Return to annual property growth – for some

Return to annual property growth – for some


In May, the average price paid for a house in England in Wales rose by 0.5%, the latest LSL Property Services/Acadametrics House Price Index has found.

For five of the past six months, there have been small increases in house prices with one month showing no change. Over the last 12 months there have been only two months in which prices have fallen. Average house prices rising from £219,000 to £223,000 over past 12 months.

“On an annual basis average house prices have increased by 1.9%,” explained Dr Peter Williams, chairman of Acadametrics. “This is the first uptick in the annual rate since April 2011 and the largest rise since December 2010.

“But this sudden change in the annual rate requires explanation, lest it be misinterpreted. The May annual rate has, in fact, been considerably influenced by the events that took place in March and April of last year, when there was a rush by buyers at the top end of the market to complete their purchases prior to the introduction of an additional 1% stamp duty tax on properties costing £1 million or more. This came into being on 6th April 2011. It had the effect of raising average house prices in March and April 2011, only to be followed by a drop in average house prices in May and June 2011, when buyers at the top end of the market became conspicuous by their absence. Specifically, the May 2011 average price was brought down by the lack of activity in sales of £1 million plus properties. This is one cause of the rise in prices, this month, year on year.

“Although there is still less activity in the £1 million plus housing market than there was in March and April 2011, the top-end of the market has come back. This, together with an increase in activity in the buy to let sector of the market, are the main reasons why prices are 1.9% higher than a year ago.

“The lender house price indices are not reporting a similar annual pattern for two reasons. Firstly a large number of the high- value transactions are for cash, on which we report but on which the lenders do not. Secondly many lenders restricted loans in excess of £1 million and were less engaged with this market-sector; hence their data are less influenced by activity at the top end of the market.”

David Brown, commercial director of LSL Property Services, added: “It’s certainly not a consistent picture around the country, but the return of growth to the property market on an annual basis shows the market is beginning to stabilise. The rush to complete high-value transactions before 2011’s closing of the stamp duty window meant annual growth figures in the early part of this year weren’t necessarily reflecting the progress being made in the property market. A measured response to the growing and still uncertain eurozone crisis from mortgage lenders, along with ongoing strong demand from those able to save up large enough deposits to make purchases, has supported prices despite the tough external conditions which are buffeting the market.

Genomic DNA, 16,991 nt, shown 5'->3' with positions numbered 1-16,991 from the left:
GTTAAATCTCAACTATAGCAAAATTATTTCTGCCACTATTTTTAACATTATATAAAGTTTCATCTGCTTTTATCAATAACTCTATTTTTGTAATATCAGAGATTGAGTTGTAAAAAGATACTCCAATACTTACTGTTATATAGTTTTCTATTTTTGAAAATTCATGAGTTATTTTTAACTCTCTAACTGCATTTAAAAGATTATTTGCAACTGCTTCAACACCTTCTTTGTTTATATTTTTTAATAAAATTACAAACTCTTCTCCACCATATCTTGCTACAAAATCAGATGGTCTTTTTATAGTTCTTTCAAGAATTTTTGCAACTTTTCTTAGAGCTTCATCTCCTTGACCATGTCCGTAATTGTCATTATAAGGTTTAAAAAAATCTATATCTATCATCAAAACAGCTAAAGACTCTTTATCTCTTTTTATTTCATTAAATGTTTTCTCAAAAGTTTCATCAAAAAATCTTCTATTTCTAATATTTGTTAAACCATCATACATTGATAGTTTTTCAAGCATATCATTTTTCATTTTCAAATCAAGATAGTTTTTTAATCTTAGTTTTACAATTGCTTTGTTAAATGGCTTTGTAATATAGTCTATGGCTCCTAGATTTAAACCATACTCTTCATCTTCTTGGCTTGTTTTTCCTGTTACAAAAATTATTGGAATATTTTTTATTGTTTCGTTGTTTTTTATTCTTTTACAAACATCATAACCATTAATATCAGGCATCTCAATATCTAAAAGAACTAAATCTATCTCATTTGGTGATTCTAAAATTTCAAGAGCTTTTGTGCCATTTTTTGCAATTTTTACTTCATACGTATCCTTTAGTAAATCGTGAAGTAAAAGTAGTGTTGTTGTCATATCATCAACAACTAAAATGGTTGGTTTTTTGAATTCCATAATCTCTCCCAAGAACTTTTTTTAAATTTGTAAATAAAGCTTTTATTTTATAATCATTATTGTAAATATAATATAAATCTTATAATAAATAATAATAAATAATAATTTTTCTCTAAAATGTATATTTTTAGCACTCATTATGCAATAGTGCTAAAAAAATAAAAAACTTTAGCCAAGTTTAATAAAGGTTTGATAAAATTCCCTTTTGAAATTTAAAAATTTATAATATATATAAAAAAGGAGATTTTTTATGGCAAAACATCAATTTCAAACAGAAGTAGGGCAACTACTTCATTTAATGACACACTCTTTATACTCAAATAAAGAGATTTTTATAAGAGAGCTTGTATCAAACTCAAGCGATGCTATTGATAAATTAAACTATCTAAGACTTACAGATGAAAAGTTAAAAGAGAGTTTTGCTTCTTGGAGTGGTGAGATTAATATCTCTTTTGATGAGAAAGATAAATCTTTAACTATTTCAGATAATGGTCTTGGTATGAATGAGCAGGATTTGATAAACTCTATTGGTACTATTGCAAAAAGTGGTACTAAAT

“The regional picture is still varied, with Yorkshire & Humberside seeing prices fall -2.3% on the year while London’s prices grew 2.4%. This demonstrates the fundamental differences in the economic situations of different regions in England & Wales and that lenders are treading with caution in areas where high unemployment is a threat to borrowers’ finances.”

Brown added: “The return of transactions to around 60,000 per month shows that the peak and trough effect of the first-time buyer stamp duty holiday seems to be stabilising and that the return of the levy for properties valued below £250,000 hasn’t produced a sustained slump in demand. This is in part a result of the limited supply of housing stock at the lower end of the market, but also demonstrates buyers are anxious to escape the private rental sector as soon as they can put together the funds. But the frustration remains that had the holiday been extended even more buyers could have had access to the market to support property values.”